Through dating straight-identifying boys who are used to being with girls, I think--I met them all as Courtney, but then all the consecutive times as Shane, and the first time I was with one of these guys as Shane it was like, 'Oh my god, straight guys. They're what I'm scared of. I'm not good enough, I'm not man enough, I'm a sissy, I'm a pansy.' As Courtney I didn't care. I'm what straight guys want, just with a little extra. But as Shane, I had all these anxieties. And I realized that with guys, I was always trying to butch it up, because I thought that's what they were attracted to, my masculinity, which I know sounds absurd, but it's what we're taught. When we think of ourselves sexually, it's our masculinity that we think is desirable. But then I had this one experience with a guy where I realized, this is a straight guy who's only ever been with biological females, so he's probably not attracted to my masculinity. And since then, I've come to see that, in some cases, it's actually my femininity that guys find attractive. I had always felt some shame, as a gay man, because I didn't think that femininity should be celebrated in me. This last year has been a real learning process for me, for my my gender expression, my sexuality. I've had more relationships and more quality connections than I ever had previously.

From Ireland to the United States, marriage equality is sweeping across the world. While it's not yet happened in Australia, there's a lot of popular support for it. What do you make of the situation?

It seems so dumb that we're even like talking about it. Marriage equality should just be a thing. People are equal. It's just a fact, and people should be afforded equal rights across the board, it doesn't matter your color, race, gender, or sexuality. Hopefully America does lead the way. Unfortunately, our current government in Australia--Tony Abbott is a dickhead prime minister. Dickhead is not really an American term, is it? It is? He's a dickhead. There's no two ways about it. It's just so unfortunate for Australia at the moment, with such momentum on marriage, that he's the prime minister. He's like tits on a bull, just useless. Actually, he's more than useless, he's damaging. It was wonderful to see that Ireland was the first country to vote for it in a public referendum, but we don't need a referendum in Australia because marriage equality is not unconstitutional. We just need our lawmakers to make it happen.

Here at Out we like to ask people what their spirit animal is.

Oh. Well, Amanda Palmer was my spirit animal for my Kickstarter campaign. Sometimes, I think that Adore and I are each other's spirit animals, especially when alcohol is involved. And then, I've always had an affinity for giraffes. But actually, when we were doing Drag Race, there was this one time when we all got massages. And the woman who came to give them to us was this hippie spiritual lady, who spent about 20 minutes rearranging our chakras before even touching us. So this woman said to me, 'Have you ever heard of a white herring.' And I was like, 'No.' And she said, 'Oh, you should look it up when you get out of here.' So I got out and I looked up white herring, and I was looking everywhere and I couldn't figure out what she was talking about. Then a friend said, maybe she was talking about the Native American spirit animal the white heron? It all made sense. And actually, the white heron, interestingly, in Australia it's the ibis, which was my school mascot. Although, we'd really just see ibises with their heads in the bins pulling out rubbish... so I'm not sure I should really take that as my spirit animal.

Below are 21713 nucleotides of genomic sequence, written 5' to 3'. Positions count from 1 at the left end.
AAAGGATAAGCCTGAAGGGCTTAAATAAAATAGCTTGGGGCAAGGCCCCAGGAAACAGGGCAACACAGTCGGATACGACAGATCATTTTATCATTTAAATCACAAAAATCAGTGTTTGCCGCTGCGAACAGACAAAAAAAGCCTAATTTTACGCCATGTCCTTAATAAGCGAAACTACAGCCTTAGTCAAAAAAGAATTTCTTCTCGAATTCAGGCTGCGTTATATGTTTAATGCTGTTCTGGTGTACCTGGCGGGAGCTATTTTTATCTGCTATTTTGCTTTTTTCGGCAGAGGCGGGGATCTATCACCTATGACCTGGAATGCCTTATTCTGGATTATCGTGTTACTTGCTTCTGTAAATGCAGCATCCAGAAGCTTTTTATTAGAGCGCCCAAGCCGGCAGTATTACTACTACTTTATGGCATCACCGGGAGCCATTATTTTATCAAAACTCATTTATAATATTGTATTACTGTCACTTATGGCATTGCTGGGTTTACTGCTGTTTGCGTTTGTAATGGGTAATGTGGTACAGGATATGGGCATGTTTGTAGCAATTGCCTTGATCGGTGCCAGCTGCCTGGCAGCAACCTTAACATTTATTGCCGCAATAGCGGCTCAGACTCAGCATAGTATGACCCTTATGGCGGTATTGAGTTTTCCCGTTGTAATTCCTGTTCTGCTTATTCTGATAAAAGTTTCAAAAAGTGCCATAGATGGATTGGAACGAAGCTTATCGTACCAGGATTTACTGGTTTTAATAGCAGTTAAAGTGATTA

And you're having your launch here in New York City this week. What do you have in store for guests?

Yes! July 10th is my concert, my EP launch at The Gramercy. It's my first ever pop concert. I've got two synth players and an electronic drum kit, basically because I saw Robyn in Vegas and she had two synth players and two drum kits and I thought it was the coolest thing I had ever seen. But then, she's kind of the coolest thing I have ever seen. But I'll be doing all of the songs from the EP, plus I'll also be doing two covers, and a retrospective. I'll be performing some of 'Rub Me Wrong,' my first single, 'Welcome to Disgraceland,' and 'To Russia With Love.' Out of everything that I've ever done, releasing this EP and performing this concert feels the most in line with what I want to be doing. There's really nothing that I've ever wanted more. From when I was little, I've always wanted to be performing my own music on stage, and here I am! I can't wait.

Click here for remaining tickets to the launch party, and watch the video for 'Ugly,' off Kaleidoscope, below:

Advocate Channel - The Pride StoreOut / Advocate Magazine - Fellow Travelers & Jamie Lee Curtis